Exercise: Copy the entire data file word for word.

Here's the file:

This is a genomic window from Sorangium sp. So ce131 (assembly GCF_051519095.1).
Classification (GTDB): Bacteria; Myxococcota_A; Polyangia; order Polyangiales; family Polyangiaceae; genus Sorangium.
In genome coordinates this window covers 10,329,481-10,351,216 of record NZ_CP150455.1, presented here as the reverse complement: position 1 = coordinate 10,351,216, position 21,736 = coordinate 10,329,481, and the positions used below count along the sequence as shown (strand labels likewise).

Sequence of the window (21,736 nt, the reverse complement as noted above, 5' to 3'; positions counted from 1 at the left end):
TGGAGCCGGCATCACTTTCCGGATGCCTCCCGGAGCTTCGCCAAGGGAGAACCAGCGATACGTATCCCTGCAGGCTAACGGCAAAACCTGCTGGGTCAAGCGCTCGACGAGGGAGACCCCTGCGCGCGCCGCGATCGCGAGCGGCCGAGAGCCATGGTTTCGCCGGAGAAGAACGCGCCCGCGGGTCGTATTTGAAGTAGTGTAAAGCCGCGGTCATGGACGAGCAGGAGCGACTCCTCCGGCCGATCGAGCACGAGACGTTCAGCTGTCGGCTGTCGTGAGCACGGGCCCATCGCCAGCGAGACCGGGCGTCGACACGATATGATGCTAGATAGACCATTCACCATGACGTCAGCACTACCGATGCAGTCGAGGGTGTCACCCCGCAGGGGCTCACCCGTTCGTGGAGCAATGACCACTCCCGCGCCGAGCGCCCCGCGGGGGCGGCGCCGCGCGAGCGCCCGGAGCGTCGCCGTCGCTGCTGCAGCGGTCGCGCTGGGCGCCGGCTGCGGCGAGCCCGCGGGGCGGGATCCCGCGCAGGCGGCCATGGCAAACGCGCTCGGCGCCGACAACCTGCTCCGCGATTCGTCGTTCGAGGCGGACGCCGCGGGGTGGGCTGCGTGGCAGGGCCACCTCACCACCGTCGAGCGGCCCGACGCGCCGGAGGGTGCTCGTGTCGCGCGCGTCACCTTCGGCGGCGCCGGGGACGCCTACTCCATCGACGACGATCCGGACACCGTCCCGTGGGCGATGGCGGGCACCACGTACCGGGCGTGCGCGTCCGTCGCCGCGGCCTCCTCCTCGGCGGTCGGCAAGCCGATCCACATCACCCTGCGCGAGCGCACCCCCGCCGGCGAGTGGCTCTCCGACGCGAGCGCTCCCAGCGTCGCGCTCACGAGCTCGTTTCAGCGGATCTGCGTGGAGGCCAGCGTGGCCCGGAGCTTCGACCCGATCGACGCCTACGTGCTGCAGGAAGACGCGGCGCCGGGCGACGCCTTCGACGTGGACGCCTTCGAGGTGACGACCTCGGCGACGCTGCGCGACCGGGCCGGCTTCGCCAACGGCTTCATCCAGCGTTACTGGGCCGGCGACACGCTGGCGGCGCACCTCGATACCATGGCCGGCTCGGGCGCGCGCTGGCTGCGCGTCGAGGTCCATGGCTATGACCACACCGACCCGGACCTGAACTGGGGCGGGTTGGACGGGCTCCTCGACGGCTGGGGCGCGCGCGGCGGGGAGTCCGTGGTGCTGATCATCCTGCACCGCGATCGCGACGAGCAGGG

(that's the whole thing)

This is a genomic window from Sorangium sp. So ce131 (assembly GCF_051519095.1).
Classification (GTDB): Bacteria; Myxococcota_A; Polyangia; order Polyangiales; family Polyangiaceae; genus Sorangium.
In genome coordinates this window covers 10,329,481-10,351,216 of record NZ_CP150455.1, presented here as the reverse complement: position 1 = coordinate 10,351,216, position 21,736 = coordinate 10,329,481, and the positions used below count along the sequence as shown (strand labels likewise).

Sequence of the window (21,736 nt, the reverse complement as noted above, 5' to 3'; positions counted from 1 at the left end):
TGGAGCCGGCATCACTTTCCGGATGCCTCCCGGAGCTTCGCCAAGGGAGAACCAGCGATACGTATCCCTGCAGGCTAACGGCAAAACCTGCTGGGTCAAGCGCTCGACGAGGGAGACCCCTGCGCGCGCCGCGATCGCGAGCGGCCGAGAGCCATGGTTTCGCCGGAGAAGAACGCGCCCGCGGGTCGTATTTGAAGTAGTGTAAAGCCGCGGTCATGGACGAGCAGGAGCGACTCCTCCGGCCGATCGAGCACGAGACGTTCAGCTGTCGGCTGTCGTGAGCACGGGCCCATCGCCAGCGAGACCGGGCGTCGACACGATATGATGCTAGATAGACCATTCACCATGACGTCAGCACTACCGATGCAGTCGAGGGTGTCACCCCGCAGGGGCTCACCCGTTCGTGGAGCAATGACCACTCCCGCGCCGAGCGCCCCGCGGGGGCGGCGCCGCGCGAGCGCCCGGAGCGTCGCCGTCGCTGCTGCAGCGGTCGCGCTGGGCGCCGGCTGCGGCGAGCCCGCGGGGCGGGATCCCGCGCAGGCGGCCATGGCAAACGCGCTCGGCGCCGACAACCTGCTCCGCGATTCGTCGTTCGAGGCGGACGCCGCGGGGTGGGCTGCGTGGCAGGGCCACCTCACCACCGTCGAGCGGCCCGACGCGCCGGAGGGTGCTCGTGTCGCGCGCGTCACCTTCGGCGGCGCCGGGGACGCCTACTCCATCGACGACGATCCGGACACCGTCCCGTGGGCGATGGCGGGCACCACGTACCGGGCGTGCGCGTCCGTCGCCGCGGCCTCCTCCTCGGCGGTCGGCAAGCCGATCCACATCACCCTGCGCGAGCGCACCCCCGCCGGCGAGTGGCTCTCCGACGCGAGCGCTCCCAGCGTCGCGCTCACGAGCTCGTTTCAGCGGATCTGCGTGGAGGCCAGCGTGGCCCGGAGCTTCGACCCGATCGACGCCTACGTGCTGCAGGAAGACGCGGCGCCGGGCGACGCCTTCGACGTGGACGCCTTCGAGGTGACGACCTCGGCGACGCTGCGCGACCGGGCCGGCTTCGCCAACGGCTTCATCCAGCGTTACTGGGCCGGCGACACGCTGGCGGCGCACCTCGATACCATGGCCGGCTCGGGCGCGCGCTGGCTGCGCGTCGAGGTCCATGGCTATGACCACACCGACCCGGACCTGAACTGGGGCGGGTTGGACGGGCTCCTCGACGGCTGGGGCGCGCGCGGCGGGGAGTCCGTGGTGCTGATCATCCTGCACCGCGATCGCGACGAGCAGGG